Sage Ruru and Pramadvara — A Beautiful Love Story

Table of Contents (The Complete Mahabharata in Simple English)

Previous Post: The Story of Apsara Menaka and the Gandharva King’s Daughter

Note: In the previous post, we read about Pramadvara’s birth and how Ruru (a descendant of Sage Bhrigu) fell in love with the beautiful lady when he saw her for the first time in her foster father’s (Sage Sthulakesa) hermitage.

And the pious Ruru having seen Pramadvara in the hermitage of Sthulakesa became one whose heart was pierced by the god of love.

Ruru sought help from his friends to tell his father (Pramati) about his love for Pramadvara. When Pramati learned of Ruru’s feelings, he met the famous rishi, Sthulakesa, and asked for his daughter’s hand in marriage for his son. Sthulakesa, who was happy with the marriage proposal, betrothed his daughter Pramadvara to Ruru. He decided to hold the marriage ceremony of the day when the star Varga-Daivata (Purva-Phalguni) would be in the ascendant.

A few days after that, the beautiful virgin lady (Pramadvara) was playing with her friends. Unfortunately, while playing, she stepped on a coiled serpent, who was impelled by fate to sting Pramadvara with its poisonous fangs.

Pramadvara lost consciousness and immediately dropped to the ground and her face started to become pale. Her friends were flung into despair as they saw Pramadvara’s beautiful face change into something painful to look at, and as the poison spread, she lay as if asleep on the ground, and her face once again changed into a form that was even more beautiful in her unconsciousness than it was while she was living.

Very soon, Sage Sthulakesa and many other holy ascetics came to that place and saw her lying down unconscious, but like a splendid lotus. Many famous brahmins came there, sat around her, and wept out of compassion. 

Ruru felt crushed in spirit when he saw Pramadvara lying on the ground. Filled with despair and grief, he lamented loudly:

“O, the delicate lady, who I love so much, lies on the ground. What can be sadder and horrifying than this event?”

As if speaking with the Gods, Ruru said: 

“If I have been generous, if I have performed acts of penance,  if I have revered my superiors, let all the merits of these actions restore the life of my beloved Pramadvara.”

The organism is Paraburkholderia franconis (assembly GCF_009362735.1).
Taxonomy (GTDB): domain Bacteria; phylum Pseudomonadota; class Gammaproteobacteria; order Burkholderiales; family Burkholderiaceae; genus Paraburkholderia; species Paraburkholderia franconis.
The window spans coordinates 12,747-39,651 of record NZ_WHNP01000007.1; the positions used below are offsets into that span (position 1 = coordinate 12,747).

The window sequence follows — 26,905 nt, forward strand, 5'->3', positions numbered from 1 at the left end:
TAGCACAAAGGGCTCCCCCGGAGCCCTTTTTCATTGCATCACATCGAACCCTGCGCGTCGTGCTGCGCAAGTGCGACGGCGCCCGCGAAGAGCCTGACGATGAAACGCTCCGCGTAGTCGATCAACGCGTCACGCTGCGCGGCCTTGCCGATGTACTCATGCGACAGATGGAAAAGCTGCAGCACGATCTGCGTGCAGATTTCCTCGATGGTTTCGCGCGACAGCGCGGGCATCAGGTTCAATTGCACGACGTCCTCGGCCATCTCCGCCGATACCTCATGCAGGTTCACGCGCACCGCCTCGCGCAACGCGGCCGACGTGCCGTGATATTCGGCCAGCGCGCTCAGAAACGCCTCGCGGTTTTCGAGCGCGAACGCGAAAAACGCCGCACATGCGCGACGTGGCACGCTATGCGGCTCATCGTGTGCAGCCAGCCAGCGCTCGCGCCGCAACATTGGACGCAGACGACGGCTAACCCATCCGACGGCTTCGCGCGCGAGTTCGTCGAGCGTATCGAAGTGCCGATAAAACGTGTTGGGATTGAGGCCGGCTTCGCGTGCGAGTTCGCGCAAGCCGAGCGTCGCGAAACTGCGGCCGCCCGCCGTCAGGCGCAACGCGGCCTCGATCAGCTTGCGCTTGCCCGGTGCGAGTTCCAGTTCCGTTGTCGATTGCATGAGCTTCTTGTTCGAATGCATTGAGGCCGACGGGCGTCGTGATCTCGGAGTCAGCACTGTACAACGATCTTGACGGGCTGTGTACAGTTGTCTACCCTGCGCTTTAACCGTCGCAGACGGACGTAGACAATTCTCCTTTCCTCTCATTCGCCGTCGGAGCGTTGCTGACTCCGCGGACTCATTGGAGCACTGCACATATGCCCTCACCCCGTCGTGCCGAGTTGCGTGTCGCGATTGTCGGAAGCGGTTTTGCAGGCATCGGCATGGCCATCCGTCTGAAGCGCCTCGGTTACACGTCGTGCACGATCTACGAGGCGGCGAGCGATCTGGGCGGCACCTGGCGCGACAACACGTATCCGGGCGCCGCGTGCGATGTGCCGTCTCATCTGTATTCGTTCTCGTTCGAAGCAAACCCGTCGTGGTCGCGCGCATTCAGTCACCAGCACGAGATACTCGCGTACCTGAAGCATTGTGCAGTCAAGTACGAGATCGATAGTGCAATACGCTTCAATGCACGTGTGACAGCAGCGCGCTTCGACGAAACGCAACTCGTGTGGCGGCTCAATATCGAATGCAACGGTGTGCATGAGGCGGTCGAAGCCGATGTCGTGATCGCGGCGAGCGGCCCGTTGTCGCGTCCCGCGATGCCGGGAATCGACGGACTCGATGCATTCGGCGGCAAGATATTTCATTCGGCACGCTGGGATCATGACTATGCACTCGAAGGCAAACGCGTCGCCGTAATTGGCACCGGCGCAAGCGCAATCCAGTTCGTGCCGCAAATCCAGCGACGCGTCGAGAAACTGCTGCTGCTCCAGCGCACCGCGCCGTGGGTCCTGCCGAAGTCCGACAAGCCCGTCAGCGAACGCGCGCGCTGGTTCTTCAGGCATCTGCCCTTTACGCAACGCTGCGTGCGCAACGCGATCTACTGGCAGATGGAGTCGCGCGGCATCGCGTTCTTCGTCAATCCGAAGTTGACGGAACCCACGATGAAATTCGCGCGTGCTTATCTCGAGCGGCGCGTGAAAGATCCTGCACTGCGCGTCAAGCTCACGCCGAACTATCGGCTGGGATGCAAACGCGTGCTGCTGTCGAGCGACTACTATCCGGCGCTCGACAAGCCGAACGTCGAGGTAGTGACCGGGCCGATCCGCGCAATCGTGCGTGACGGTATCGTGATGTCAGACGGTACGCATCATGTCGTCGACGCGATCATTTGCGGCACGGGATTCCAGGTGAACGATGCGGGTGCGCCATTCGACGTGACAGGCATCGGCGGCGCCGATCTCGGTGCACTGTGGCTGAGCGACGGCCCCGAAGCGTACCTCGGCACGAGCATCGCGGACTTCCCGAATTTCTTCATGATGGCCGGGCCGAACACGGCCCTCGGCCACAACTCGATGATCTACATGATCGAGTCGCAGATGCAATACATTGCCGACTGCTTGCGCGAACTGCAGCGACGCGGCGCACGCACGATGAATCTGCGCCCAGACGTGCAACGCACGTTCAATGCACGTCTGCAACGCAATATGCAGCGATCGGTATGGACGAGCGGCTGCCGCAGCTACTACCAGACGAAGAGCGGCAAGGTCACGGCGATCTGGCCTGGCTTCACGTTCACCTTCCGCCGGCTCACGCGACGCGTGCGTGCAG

“If I have truly exercised virtuous self-control and adhered to my vows from birth then let the fair Pramadvara arise.”

While Ruru spoke these words in his grief, a messenger came from heaven and stood before him. The messenger said, “O Ruru! O, pious man! A person whose days on earth have ended can never come back to life.”

The messenger referring to Pramadvara said, “The days of this child of an apsara and a Gandharva king are over, therefore, O child, do not grieve over what fate has decided.”

The messenger continued, “However, the Gods have provided a way to restore her life. If you agree to their command, then Pramadvara may live again.”

When Ruru heard the messenger say that there was a way to bring Pramadvara to life, he replied, “What is it that the Gods have commanded? Tell me everything so I may fulfill their command.”

The messenger said to Ruru, “Give up half of your life to your beloved Pramadvara. O Ruru of Bhrigu’s race, if you give half of your life to Pramadvara then she will come back to life.”

Ruru immediately replied, “I most willingly give half my life to Pramadvara. Now let her rise from the ground.”

Upon hearing Ruru’s words, the messenger, who was none other than Pramadvara’s father (the Gandharva king), went to Dharma Deva and said, “O Dharmaraja, if this is your wish then let Pramadvara arise with half of Ruru’s life.”

Dharma Deva gave his consent and Pramadvara returned back to life.

Ruru and Pramadvara’s fathers arranged their marriage on an auspicious day and the beautiful couple lived and died together, ever devoted to each other.

Note: In the next post, we will read about Ruru’s anger toward snakes.

Kisari Mohan Ganguli’s translation of the Mahabharata, mentions the names of the people who sat around the lifeless Pramadvara after she was bitten by the snake.

They are Swastyatreya, Mahajana, Kushika, Sankhamekhala, Uddalaka, Katha, and the famous Sweta. Also sitting there were Bharadwaja, Kaunakutsya, Arshtishena, Gautama, Pramati, Pramati’s son Ruru, and other inhabitants of the forest.

Next Post: Ruru’s Anger Toward Snakes

Table of Contents (The Complete Mahabharata in Simple English)

Image Credit: Photo by Amy Shamblen on Unsplash